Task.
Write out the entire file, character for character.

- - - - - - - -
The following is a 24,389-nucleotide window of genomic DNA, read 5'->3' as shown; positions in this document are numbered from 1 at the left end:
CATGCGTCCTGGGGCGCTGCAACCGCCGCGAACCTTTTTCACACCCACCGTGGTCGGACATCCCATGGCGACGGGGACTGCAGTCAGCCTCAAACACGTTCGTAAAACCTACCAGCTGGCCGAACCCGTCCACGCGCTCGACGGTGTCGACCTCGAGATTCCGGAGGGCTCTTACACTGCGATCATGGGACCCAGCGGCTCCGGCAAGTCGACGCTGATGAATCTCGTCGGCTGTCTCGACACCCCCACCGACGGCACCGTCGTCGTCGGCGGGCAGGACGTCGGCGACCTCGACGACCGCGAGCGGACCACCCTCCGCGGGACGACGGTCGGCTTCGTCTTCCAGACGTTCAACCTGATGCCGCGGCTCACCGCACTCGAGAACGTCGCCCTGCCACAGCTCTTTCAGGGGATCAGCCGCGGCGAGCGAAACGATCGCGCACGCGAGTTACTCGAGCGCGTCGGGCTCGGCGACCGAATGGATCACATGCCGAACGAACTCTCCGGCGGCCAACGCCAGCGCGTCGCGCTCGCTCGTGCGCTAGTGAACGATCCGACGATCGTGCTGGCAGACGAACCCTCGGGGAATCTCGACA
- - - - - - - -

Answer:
The following is a 24,389-nucleotide window of genomic DNA, read 5'->3' as shown; positions in this document are numbered from 1 at the left end:
CATGCGTCCTGGGGCGCTGCAACCGCCGCGAACCTTTTTCACACCCACCGTGGTCGGACATCCCATGGCGACGGGGACTGCAGTCAGCCTCAAACACGTTCGTAAAACCTACCAGCTGGCCGAACCCGTCCACGCGCTCGACGGTGTCGACCTCGAGATTCCGGAGGGCTCTTACACTGCGATCATGGGACCCAGCGGCTCCGGCAAGTCGACGCTGATGAATCTCGTCGGCTGTCTCGACACCCCCACCGACGGCACCGTCGTCGTCGGCGGGCAGGACGTCGGCGACCTCGACGACCGCGAGCGGACCACCCTCCGCGGGACGACGGTCGGCTTCGTCTTCCAGACGTTCAACCTGATGCCGCGGCTCACCGCACTCGAGAACGTCGCCCTGCCACAGCTCTTTCAGGGGATCAGCCGCGGCGAGCGAAACGATCGCGCACGCGAGTTACTCGAGCGCGTCGGGCTCGGCGACCGAATGGATCACATGCCGAACGAACTCTCCGGCGGCCAACGCCAGCGCGTCGCGCTCGCTCGTGCGCTAGTGAACGATCCGACGATCGTGCTGGCAGACGAACCCTCGGGGAATCTCGACA